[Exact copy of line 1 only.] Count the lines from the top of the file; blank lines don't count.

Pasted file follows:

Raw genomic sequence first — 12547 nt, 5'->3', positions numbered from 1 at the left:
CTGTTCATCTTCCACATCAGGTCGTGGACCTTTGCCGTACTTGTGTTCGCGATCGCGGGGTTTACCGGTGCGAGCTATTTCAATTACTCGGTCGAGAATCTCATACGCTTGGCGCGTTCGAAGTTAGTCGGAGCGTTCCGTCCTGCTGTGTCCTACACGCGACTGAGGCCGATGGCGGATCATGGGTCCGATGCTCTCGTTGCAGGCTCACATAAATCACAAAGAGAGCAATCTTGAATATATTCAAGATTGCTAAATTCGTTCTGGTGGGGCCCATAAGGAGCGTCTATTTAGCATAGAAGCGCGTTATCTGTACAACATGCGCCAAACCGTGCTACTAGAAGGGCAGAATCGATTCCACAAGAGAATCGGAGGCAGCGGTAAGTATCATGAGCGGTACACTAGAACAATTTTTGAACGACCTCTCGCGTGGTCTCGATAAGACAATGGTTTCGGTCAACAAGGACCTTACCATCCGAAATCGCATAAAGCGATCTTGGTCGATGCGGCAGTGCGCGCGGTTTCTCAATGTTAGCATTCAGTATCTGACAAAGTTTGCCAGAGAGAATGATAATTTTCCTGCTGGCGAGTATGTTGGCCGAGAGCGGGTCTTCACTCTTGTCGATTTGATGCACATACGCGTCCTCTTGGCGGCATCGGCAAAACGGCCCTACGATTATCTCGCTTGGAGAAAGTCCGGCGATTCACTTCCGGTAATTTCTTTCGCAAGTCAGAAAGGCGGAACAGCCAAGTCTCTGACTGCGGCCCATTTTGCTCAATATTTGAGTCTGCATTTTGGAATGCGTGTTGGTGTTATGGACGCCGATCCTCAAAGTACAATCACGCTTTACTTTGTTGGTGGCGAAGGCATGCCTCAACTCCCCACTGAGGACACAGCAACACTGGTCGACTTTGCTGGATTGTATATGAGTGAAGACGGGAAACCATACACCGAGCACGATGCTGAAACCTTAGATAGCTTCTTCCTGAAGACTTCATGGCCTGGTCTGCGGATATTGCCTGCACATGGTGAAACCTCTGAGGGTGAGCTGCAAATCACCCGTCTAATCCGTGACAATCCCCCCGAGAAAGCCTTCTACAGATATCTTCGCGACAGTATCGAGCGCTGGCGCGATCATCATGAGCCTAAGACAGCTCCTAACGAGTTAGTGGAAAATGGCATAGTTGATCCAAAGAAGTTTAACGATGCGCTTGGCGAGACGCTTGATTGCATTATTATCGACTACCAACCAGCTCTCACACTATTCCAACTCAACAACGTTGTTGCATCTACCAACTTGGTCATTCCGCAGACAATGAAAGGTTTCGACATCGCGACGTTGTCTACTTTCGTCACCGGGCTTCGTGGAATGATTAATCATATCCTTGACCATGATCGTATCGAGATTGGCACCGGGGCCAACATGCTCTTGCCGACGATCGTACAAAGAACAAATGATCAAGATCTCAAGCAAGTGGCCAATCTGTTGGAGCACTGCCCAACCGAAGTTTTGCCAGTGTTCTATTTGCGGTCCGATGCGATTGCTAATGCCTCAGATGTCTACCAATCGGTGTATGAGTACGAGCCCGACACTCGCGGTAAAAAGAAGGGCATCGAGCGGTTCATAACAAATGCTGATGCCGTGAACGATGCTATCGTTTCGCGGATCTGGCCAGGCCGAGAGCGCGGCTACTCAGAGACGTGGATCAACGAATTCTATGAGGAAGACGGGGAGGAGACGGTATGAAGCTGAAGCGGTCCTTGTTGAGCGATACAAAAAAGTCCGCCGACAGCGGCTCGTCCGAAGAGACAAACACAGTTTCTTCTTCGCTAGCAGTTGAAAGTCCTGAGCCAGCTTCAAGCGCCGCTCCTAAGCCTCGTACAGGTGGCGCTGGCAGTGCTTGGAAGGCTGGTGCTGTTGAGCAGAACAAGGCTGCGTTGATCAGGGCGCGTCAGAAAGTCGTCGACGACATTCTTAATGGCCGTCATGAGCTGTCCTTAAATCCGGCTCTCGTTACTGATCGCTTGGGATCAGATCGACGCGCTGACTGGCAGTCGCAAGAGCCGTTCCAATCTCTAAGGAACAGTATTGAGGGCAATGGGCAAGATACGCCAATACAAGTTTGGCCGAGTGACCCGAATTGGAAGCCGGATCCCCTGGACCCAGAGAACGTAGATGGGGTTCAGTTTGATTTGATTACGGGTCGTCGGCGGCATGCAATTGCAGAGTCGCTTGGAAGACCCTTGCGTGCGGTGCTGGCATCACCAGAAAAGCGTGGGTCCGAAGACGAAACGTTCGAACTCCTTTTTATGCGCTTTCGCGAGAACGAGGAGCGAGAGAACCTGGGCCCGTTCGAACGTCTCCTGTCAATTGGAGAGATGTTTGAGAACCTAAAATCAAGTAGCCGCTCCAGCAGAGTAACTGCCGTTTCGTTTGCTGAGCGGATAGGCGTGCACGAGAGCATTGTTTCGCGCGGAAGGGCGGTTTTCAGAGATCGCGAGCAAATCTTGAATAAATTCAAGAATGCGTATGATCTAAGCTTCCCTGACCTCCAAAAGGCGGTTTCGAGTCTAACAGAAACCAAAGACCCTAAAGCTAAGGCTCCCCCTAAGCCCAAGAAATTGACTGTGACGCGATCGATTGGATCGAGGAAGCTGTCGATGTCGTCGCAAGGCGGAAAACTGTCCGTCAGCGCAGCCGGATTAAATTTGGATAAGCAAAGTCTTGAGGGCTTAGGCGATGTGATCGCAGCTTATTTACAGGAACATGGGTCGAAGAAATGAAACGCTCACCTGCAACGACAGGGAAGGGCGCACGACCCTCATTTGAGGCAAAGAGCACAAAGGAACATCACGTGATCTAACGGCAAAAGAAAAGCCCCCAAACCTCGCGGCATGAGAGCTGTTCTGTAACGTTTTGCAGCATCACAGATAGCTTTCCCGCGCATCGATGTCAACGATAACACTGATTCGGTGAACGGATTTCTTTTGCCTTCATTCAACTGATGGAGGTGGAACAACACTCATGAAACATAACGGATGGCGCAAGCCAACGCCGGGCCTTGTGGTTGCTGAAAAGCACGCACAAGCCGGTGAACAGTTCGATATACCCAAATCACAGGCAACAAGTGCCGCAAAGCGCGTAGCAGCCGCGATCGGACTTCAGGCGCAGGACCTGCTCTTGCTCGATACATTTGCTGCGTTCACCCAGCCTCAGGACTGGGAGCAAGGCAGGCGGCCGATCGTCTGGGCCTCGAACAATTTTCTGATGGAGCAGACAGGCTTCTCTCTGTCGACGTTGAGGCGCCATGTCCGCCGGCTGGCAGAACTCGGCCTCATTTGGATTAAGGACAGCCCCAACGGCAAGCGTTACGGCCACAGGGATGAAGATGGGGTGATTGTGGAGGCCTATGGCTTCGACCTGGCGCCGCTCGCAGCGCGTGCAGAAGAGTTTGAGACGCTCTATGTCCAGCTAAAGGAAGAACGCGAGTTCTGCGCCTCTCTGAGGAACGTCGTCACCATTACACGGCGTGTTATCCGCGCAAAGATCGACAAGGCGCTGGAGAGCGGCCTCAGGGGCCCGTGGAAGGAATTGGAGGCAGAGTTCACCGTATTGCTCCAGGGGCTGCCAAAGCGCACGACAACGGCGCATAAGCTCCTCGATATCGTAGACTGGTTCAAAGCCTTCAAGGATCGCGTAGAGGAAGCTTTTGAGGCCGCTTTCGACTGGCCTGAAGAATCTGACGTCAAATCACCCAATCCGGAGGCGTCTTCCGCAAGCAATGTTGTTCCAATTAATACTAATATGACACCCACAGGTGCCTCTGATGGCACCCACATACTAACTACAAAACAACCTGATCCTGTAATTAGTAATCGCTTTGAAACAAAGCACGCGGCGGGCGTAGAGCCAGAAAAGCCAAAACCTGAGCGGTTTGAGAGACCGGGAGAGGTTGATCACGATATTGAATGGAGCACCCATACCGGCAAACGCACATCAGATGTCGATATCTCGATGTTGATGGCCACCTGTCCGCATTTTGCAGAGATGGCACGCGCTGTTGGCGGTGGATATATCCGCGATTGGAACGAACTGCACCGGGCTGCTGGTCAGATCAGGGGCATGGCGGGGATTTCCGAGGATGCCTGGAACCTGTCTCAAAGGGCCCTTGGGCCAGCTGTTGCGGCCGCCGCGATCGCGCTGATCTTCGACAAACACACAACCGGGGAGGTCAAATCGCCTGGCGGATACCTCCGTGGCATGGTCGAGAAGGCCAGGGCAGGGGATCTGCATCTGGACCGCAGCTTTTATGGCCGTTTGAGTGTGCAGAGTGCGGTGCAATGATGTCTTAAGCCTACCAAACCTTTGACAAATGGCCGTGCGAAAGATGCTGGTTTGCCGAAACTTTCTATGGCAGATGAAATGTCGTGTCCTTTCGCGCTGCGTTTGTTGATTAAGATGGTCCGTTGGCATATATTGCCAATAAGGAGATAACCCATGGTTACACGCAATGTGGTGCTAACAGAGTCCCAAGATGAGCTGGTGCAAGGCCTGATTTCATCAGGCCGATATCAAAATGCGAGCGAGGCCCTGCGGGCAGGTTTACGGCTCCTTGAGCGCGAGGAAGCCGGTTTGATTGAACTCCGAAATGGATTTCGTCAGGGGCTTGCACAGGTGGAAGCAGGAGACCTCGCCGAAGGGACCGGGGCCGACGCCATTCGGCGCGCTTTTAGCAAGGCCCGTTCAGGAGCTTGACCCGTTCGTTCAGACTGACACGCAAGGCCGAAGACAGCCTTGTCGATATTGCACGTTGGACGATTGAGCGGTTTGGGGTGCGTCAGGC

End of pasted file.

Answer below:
Raw genomic sequence first — 12547 nt, 5'->3', positions numbered from 1 at the left: